Elana Minkove decided a few months ago that she wanted to use her graduate degree in social work to do some good works in her spare time.
Niti Minkove, her mother-in-law and the director of volunteers at the Bronx Jewish Community Council, suggested Elana perform those virtuous deeds in Co-op City. That Bronx area is where Betty Katz lives.
Under the aegis of the Bronx council’s Making Memories oral history project, Elana, 29, drives every other week to see Katz, 96, and interview the nonagenarian in her apartment about her life. She also takes Katz on shopping trips and helps with various errands like reading letters.
“I do the reading, she does the educating,” said Elana, who lives in New Rochelle.
UJA-Federation on Monday officially launched a program that will make hundreds of such pairings in the next year between a Jewish senior citizen and a younger volunteer.
The group kicked off the Companions: Donating Time to Neighborhood Seniors program with a ceremony at The Jewish Museum attended by UJA-Federation leaders, representatives of some 60 participating agencies, government officials and several elderly-volunteer teams.
Operating initially on a three-year, $250,000 annual budget, Companions will match isolated Jewish seniors in the New York area with volunteers, help coordinate the volunteers’ training, expand the extant visiting programs of agencies like the Bronx JCC and evaluate the volunteers’ effectiveness.
Companions is the largest “friendly visitors” program for the Jewish elderly in the United States, according to Marc Utay, chairman of the philanthropy’s volunteer and leadership development division.
He said the program was inspired by UJA-Federation’s 2002 Geographic Profile, which reported that about 25,000 elderly Jews live here by themselves without any family member less than two hours away.
“I don’t think anyone understood [the impact of] these statistics,” Utay said. “With nobody within two hours, you’re really on your own. There is a presumption that most of these people had someone who could come visit them.”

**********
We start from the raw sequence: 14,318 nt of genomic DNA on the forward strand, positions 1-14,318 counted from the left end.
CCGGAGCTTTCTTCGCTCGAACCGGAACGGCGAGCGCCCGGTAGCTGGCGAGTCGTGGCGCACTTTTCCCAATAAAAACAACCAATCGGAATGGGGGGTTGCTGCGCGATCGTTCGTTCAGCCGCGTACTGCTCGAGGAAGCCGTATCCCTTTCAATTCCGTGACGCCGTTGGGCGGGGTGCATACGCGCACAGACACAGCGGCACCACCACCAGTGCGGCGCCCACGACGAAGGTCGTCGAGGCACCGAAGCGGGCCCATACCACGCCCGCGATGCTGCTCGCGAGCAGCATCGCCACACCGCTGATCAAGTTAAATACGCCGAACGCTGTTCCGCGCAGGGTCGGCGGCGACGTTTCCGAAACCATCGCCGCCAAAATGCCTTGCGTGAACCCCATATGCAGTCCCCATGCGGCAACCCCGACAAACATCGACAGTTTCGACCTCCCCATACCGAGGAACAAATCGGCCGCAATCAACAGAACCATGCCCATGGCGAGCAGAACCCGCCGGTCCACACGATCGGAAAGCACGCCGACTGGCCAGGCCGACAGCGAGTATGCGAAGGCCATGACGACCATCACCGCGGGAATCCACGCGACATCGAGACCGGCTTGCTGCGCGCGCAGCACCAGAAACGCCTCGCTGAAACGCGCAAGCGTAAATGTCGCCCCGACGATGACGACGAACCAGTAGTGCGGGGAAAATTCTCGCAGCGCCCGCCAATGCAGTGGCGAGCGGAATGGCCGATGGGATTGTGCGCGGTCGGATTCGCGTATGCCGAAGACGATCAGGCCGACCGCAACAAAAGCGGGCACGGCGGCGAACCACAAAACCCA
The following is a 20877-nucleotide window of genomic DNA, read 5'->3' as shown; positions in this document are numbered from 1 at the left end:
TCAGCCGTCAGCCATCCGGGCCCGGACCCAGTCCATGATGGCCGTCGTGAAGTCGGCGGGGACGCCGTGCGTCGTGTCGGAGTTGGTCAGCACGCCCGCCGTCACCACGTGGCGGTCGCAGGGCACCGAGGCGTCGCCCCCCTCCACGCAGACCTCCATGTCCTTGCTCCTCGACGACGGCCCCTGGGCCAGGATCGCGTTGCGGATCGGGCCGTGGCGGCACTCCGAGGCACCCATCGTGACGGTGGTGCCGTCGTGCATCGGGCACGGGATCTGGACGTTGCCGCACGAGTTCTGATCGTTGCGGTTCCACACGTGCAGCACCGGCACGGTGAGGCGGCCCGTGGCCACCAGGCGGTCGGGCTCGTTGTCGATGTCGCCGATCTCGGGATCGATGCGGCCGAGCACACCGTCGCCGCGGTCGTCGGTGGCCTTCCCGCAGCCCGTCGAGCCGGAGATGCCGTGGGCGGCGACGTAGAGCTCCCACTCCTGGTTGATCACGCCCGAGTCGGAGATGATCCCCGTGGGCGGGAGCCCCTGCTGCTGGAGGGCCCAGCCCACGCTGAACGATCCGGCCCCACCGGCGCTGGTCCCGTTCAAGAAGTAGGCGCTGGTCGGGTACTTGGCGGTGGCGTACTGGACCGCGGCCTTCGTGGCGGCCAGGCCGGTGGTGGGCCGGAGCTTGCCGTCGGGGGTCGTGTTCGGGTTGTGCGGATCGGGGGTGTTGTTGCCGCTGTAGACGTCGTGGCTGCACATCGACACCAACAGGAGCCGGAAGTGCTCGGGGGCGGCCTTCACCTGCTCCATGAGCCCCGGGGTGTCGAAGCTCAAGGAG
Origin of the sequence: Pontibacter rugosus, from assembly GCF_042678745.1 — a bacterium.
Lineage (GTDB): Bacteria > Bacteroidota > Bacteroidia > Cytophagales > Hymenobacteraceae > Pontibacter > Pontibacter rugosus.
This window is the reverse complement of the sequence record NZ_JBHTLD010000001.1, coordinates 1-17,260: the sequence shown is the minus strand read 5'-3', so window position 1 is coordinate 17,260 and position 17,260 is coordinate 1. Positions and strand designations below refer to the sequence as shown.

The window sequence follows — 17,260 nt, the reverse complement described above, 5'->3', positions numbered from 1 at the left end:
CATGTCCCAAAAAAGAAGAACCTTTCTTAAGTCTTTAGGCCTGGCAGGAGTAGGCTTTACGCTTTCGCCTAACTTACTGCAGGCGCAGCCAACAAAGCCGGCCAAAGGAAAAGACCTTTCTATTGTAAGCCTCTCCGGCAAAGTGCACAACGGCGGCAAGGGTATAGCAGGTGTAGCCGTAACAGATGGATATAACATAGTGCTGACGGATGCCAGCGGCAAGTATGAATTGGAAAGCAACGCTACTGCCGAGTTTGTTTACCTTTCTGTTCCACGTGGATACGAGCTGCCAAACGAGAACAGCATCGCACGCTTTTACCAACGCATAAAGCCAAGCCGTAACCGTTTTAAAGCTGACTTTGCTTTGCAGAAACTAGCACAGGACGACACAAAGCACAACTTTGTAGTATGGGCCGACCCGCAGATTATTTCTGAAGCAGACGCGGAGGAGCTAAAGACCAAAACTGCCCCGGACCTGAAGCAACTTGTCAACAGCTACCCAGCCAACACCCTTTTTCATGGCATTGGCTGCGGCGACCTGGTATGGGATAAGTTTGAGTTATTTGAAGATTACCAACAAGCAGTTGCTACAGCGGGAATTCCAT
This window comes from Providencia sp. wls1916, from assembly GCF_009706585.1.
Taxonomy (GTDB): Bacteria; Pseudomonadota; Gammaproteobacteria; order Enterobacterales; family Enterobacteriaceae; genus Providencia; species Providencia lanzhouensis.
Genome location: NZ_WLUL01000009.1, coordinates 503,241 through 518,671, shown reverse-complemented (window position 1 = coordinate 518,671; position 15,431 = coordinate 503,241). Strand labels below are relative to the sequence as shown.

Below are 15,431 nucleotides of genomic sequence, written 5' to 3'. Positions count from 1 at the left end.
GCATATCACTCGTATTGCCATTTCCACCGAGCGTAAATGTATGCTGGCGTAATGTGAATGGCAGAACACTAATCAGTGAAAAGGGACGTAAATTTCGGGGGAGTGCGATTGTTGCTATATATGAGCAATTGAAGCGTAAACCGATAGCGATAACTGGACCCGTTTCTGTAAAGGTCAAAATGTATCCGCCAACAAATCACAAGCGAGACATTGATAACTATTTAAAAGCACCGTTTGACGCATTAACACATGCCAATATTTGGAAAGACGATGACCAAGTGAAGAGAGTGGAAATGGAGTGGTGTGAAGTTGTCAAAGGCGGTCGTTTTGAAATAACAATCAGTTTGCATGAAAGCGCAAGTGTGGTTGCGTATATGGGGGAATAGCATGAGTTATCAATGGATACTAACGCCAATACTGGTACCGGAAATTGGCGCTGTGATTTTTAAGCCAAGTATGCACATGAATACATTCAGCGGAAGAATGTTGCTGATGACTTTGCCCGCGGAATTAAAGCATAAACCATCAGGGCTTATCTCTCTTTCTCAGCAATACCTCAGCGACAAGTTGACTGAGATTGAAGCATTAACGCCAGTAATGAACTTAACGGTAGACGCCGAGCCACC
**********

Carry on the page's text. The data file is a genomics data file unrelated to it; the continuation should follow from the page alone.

Utay called the new initiative “a comprehensive approach to the issue of isolation” in New York’s elderly Jewish population.
“This is not an attempt to reinvent the wheel,” he said, citing the visitation projects sponsored by such organizations as Dorot and the Metropolitan Council on Jewish Poverty, which with the Bronx JCC is among a half-dozen agencies taking part in the Companions pilot project.
Susan Kohn, executive director of UJA-Federation’s volunteer and leadership development division, said the philanthropy is hoping to raise awareness of the problem in the Jewish community.
“We’re building on the strength of the [social work] network as it exists,” she said. “This is a formalization of the strengths of each of the agencies.”
Citing UJA-Federation’s financial resources and network of lay and professional leaders, Utay said “none of these [agencies] are capable of looking at the problem in a comprehensive nature. Companions brings economy of scale to the process.”
“The advantage will be that not everyone [in need] knows of Dorot,” which is based on the Upper West Side, he said. “We have people spread out in a lot of areas.”
Companions will be publicized in local synagogues and Jewish community centers, and by government agencies that serve the elderly. Jews 65 and older who are frail and living near the poverty level are eligible. The requirements for volunteers are simply to be “ready, willing and able” to serve, Utay said.
The program is hoping to attract 800 to 1,000 volunteers in the next year. Volunteers who speak Russian and Yiddish, the primary language of many of the area’s isolated Jewish seniors, are particularly needed.
Local agencies will match up volunteers and seniors. The volunteers will visit — at home, in nursing homes and hospitals, in senior centers — at least four times a year, often before holidays, often keeping in touch by phone between visits. Other duties might include escorting the elderly on cemetery visits and celebrating birthdays, in addition to obtaining oral histories — which is what Making Memories volunteers in the Bronx have been doing for several years.
Elana Minkove visits Katz for two hours at a time. They’re on a first-name basis, despite an age difference of nearly 70 years, Elana said.
“It’s a friendship,” she said.
Elana talks to Katz about Jewish life in New York in the early 20th century, and about changes Katz has seen in her lifetime.
“I’ve learned a tremendous amount from her,” Elana said.
The conversations “make me feel good,” Katz said. “Most of my friends are already gone.”
Long widowed and retired, Katz has lost most of her eyesight and some of her hearing, but boasted that “I have all my marbles.”
Elana said she looks forward to the bimonthly visits and will encourage her friends to join her as volunteers in the Companions program.
“It’s a wonderful experience,” she said.
For information on the Companions program, call Lori Strouch Kolinsky at UJA-Federation at (212) 836-1874, or e-mail firstname.lastname@example.org.